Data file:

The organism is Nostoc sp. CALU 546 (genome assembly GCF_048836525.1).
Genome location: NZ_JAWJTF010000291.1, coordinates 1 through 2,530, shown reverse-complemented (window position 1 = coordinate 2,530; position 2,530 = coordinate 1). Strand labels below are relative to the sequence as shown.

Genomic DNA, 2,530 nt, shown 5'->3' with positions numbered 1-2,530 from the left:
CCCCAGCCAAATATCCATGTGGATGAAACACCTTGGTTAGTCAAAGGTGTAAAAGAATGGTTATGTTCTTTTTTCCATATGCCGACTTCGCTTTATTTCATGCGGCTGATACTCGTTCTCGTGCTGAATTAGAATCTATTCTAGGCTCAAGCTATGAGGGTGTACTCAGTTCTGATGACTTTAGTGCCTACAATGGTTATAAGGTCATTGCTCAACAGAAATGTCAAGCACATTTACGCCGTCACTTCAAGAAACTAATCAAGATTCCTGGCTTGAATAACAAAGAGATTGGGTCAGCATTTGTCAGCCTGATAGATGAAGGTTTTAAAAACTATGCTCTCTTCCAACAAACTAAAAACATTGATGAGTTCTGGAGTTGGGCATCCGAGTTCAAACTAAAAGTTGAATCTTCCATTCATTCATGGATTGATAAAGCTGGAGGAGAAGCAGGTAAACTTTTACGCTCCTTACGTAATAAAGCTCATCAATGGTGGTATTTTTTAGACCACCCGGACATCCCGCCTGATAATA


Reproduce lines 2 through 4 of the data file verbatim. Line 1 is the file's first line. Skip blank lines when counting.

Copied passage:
Genome location: NZ_JAWJTF010000291.1, coordinates 1 through 2,530, shown reverse-complemented (window position 1 = coordinate 2,530; position 2,530 = coordinate 1). Strand labels below are relative to the sequence as shown.

Genomic DNA, 2,530 nt, shown 5'->3' with positions numbered 1-2,530 from the left:
CCCCAGCCAAATATCCATGTGGATGAAACACCTTGGTTAGTCAAAGGTGTAAAAGAATGGTTATGTTCTTTTTTCCATATGCCGACTTCGCTTTATTTCATGCGGCTGATACTCGTTCTCGTGCTGAATTAGAATCTATTCTAGGCTCAAGCTATGAGGGTGTACTCAGTTCTGATGACTTTAGTGCCTACAATGGTTATAAGGTCATTGCTCAACAGAAATGTCAAGCACATTTACGCCGTCACTTCAAGAAACTAATCAAGATTCCTGGCTTGAATAACAAAGAGATTGGGTCAGCATTTGTCAGCCTGATAGATGAAGGTTTTAAAAACTATGCTCTCTTCCAACAAACTAAAAACATTGATGAGTTCTGGAGTTGGGCATCCGAGTTCAAACTAAAAGTTGAATCTTCCATTCATTCATGGATTGATAAAGCTGGAGGAGAAGCAGGTAAACTTTTACGCTCCTTACGTAATAAAGCTCATCAATGGTGGTATTTTTTAGACCACCCGGACATCCCGCCTGATAATA